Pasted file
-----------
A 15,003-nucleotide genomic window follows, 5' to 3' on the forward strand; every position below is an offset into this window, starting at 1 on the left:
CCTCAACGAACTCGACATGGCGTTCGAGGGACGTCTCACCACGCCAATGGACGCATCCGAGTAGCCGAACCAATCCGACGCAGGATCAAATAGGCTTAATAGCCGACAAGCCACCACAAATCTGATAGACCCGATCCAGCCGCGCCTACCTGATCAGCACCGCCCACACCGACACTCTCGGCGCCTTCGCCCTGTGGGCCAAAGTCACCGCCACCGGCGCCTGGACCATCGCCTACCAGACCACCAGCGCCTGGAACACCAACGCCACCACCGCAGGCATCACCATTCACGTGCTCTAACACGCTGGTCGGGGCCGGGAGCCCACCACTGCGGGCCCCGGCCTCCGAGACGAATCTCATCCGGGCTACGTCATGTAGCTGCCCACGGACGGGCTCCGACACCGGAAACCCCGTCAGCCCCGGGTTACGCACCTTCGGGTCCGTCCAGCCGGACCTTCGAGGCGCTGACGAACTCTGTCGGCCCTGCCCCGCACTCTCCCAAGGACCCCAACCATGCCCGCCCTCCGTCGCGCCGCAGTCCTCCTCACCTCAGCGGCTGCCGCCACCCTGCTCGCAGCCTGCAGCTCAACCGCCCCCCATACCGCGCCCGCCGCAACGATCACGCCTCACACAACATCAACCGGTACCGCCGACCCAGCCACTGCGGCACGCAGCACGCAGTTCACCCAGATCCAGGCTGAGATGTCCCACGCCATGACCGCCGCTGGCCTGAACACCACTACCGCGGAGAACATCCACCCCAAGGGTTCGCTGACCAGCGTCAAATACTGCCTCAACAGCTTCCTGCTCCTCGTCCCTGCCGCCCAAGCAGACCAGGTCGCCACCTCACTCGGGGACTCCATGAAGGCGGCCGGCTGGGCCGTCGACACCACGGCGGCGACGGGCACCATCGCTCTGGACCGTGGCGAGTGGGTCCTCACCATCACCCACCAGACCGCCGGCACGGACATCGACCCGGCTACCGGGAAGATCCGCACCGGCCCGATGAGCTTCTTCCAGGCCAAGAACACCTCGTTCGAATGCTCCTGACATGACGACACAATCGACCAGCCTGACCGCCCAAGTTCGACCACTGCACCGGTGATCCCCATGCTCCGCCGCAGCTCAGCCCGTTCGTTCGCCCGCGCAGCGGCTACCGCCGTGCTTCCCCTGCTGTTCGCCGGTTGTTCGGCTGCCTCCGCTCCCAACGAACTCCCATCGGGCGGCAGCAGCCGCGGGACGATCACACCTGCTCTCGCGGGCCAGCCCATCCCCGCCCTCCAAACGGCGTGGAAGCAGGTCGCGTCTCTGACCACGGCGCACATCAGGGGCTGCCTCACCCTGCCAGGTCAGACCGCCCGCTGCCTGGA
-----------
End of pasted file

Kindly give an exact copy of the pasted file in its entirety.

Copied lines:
A 15,003-nucleotide genomic window follows, 5' to 3' on the forward strand; every position below is an offset into this window, starting at 1 on the left:
CCTCAACGAACTCGACATGGCGTTCGAGGGACGTCTCACCACGCCAATGGACGCATCCGAGTAGCCGAACCAATCCGACGCAGGATCAAATAGGCTTAATAGCCGACAAGCCACCACAAATCTGATAGACCCGATCCAGCCGCGCCTACCTGATCAGCACCGCCCACACCGACACTCTCGGCGCCTTCGCCCTGTGGGCCAAAGTCACCGCCACCGGCGCCTGGACCATCGCCTACCAGACCACCAGCGCCTGGAACACCAACGCCACCACCGCAGGCATCACCATTCACGTGCTCTAACACGCTGGTCGGGGCCGGGAGCCCACCACTGCGGGCCCCGGCCTCCGAGACGAATCTCATCCGGGCTACGTCATGTAGCTGCCCACGGACGGGCTCCGACACCGGAAACCCCGTCAGCCCCGGGTTACGCACCTTCGGGTCCGTCCAGCCGGACCTTCGAGGCGCTGACGAACTCTGTCGGCCCTGCCCCGCACTCTCCCAAGGACCCCAACCATGCCCGCCCTCCGTCGCGCCGCAGTCCTCCTCACCTCAGCGGCTGCCGCCACCCTGCTCGCAGCCTGCAGCTCAACCGCCCCCCATACCGCGCCCGCCGCAACGATCACGCCTCACACAACATCAACCGGTACCGCCGACCCAGCCACTGCGGCACGCAGCACGCAGTTCACCCAGATCCAGGCTGAGATGTCCCACGCCATGACCGCCGCTGGCCTGAACACCACTACCGCGGAGAACATCCACCCCAAGGGTTCGCTGACCAGCGTCAAATACTGCCTCAACAGCTTCCTGCTCCTCGTCCCTGCCGCCCAAGCAGACCAGGTCGCCACCTCACTCGGGGACTCCATGAAGGCGGCCGGCTGGGCCGTCGACACCACGGCGGCGACGGGCACCATCGCTCTGGACCGTGGCGAGTGGGTCCTCACCATCACCCACCAGACCGCCGGCACGGACATCGACCCGGCTACCGGGAAGATCCGCACCGGCCCGATGAGCTTCTTCCAGGCCAAGAACACCTCGTTCGAATGCTCCTGACATGACGACACAATCGACCAGCCTGACCGCCCAAGTTCGACCACTGCACCGGTGATCCCCATGCTCCGCCGCAGCTCAGCCCGTTCGTTCGCCCGCGCAGCGGCTACCGCCGTGCTTCCCCTGCTGTTCGCCGGTTGTTCGGCTGCCTCCGCTCCCAACGAACTCCCATCGGGCGGCAGCAGCCGCGGGACGATCACACCTGCTCTCGCGGGCCAGCCCATCCCCGCCCTCCAAACGGCGTGGAAGCAGGTCGCGTCTCTGACCACGGCGCACATCAGGGGCTGCCTCACCCTGCCAGGTCAGACCGCCCGCTGCCTGGA